It’s that time of the year again when retailers entice shoppers with reduced prices of goods being sold online. Visa has already projected 18% increase in the number on online shoppers for this year, up from 16% last year. This increase in online shopper resulted to some $11 billion worth of shopping done in the five days before the Thanksgiving weekend in U.S.
While online shopping gives us the advantage of just sitting at home and order goods from our laptops, tablets, or smartphones. It also opens up new type of concerns, such as cyber security. And the perpetrators are cognizant of the fact that most internet not very cautious about security concerns of their online browsing habits. You only need to look at the mimicking of Google.com with ɢoogle.com, the latter taking users to a completely different (and potentially dangerous) site from the search engine.
Online Shopping safety tips this Black Friday
Putting in mind that a lot of people will be doing online shopping this Black Friday, and few weeks after that during the Christmas and New Year’s shopping. Innovt8tiv has listed some basic yet, strong enough security measurement that will keep you safe:
Always check that the e-commerce site you’re visiting is secure and has a valid encryption certificate. This will be located at the left-most part of the browser address bar. It should have the ‘lock sign’ or ‘green in color’. If it has the said, then it has been guaranteed by known encryption and security certification entities like VeriSign and Symantec among others.
Ensure all software installed on your computer are updated, and your system has received the most recent security patches.
Remember, you are visiting an online shop, and nowhere between signing in and checking out should you be asked security or privacy questions. The standard question such a site should have is your name, address, email address and your phone number for delivery. More information than that, the site is mining privacy/security answers that could be used against you. My advice is to leave such site.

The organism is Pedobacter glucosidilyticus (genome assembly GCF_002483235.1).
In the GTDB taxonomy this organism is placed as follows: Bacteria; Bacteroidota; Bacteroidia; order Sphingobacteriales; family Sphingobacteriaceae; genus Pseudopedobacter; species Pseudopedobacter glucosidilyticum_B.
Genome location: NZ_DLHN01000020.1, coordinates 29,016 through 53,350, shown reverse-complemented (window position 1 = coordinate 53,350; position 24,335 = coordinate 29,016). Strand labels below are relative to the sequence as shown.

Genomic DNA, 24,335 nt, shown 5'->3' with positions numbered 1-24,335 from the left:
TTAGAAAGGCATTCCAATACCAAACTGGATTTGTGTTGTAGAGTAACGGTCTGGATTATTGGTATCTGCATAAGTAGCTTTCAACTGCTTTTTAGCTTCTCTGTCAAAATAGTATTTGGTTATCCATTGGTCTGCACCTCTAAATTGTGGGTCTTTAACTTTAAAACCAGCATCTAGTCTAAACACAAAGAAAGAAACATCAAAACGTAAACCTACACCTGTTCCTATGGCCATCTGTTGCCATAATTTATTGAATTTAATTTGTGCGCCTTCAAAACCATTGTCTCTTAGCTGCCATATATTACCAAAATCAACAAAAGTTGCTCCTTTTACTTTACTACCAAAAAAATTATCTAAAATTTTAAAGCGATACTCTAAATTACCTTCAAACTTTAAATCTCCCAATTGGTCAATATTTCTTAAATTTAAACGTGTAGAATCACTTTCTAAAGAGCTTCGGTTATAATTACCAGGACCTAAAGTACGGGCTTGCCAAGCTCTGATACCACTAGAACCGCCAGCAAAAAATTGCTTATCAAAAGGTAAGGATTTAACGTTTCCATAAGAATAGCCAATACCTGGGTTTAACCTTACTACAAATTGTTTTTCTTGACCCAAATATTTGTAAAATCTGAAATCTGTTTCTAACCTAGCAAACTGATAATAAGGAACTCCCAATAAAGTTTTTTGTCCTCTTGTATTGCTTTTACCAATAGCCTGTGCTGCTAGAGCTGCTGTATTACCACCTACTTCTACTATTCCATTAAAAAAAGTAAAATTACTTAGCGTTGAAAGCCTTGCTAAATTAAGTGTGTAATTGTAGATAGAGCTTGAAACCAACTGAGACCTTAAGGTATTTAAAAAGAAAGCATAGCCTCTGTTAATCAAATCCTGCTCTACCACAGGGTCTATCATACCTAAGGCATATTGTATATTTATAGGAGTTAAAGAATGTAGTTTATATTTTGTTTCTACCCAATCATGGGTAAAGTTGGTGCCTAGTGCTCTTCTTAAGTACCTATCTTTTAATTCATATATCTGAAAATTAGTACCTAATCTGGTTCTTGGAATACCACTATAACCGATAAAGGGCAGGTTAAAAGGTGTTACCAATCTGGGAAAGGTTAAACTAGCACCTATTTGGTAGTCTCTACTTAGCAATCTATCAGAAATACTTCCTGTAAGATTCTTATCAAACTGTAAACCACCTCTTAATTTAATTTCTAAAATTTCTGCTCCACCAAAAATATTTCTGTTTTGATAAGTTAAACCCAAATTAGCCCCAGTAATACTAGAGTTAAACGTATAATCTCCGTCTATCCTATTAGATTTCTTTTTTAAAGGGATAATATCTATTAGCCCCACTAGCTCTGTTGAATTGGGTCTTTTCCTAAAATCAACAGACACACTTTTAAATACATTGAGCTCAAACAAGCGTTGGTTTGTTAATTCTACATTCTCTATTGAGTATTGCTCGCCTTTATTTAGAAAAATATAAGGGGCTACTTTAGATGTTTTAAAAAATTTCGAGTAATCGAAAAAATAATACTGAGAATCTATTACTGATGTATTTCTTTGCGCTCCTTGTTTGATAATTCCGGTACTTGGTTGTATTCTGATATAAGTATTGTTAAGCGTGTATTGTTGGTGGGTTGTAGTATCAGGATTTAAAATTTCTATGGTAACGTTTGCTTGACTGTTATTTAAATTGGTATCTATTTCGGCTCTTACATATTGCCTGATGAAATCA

It is advisable you use credit cards not directly linked to your personal bank account. The same goes whether you are using PayPal, Skrill, M-Pesa, Bitcoin or any other form of electronic payment.
Have your credit monitored by a trusted professional third party, who continuously scans your credit cards record and will immediately alert you on possible theft via SMS or email notifications.
Have your credit card company set up an SMS or email notification whenever your credit card is used and was not That is when a purchase was made, and the card was not in someone’s hand. To be on the safe side, set this alert to be sent even if the transactions is as low as just $25 per transactions. While you are on it, it is also prudent to set up a cap on the maximum amount of purchase amount allowable before the card gets declined.
Always…always, have a reputable antivirus program running in your system and keep it updated as often as possible. Getting an Ad block plug-in on your browser is also recommended.
When creating passwords for your various online accounts. Ensure it is very strong, and even as important, never use the same password for two different accounts.
When browsing, never click on links and Ads you are not sure of.
If available, always use the two-factor authentication/verification option.
If you will be shopping on your mobile device. You also need to ensure your apps are updated, the mobile operating system has received all security patch updates. It would also help to install antivirus and avoiding clicking on links you don’t much about.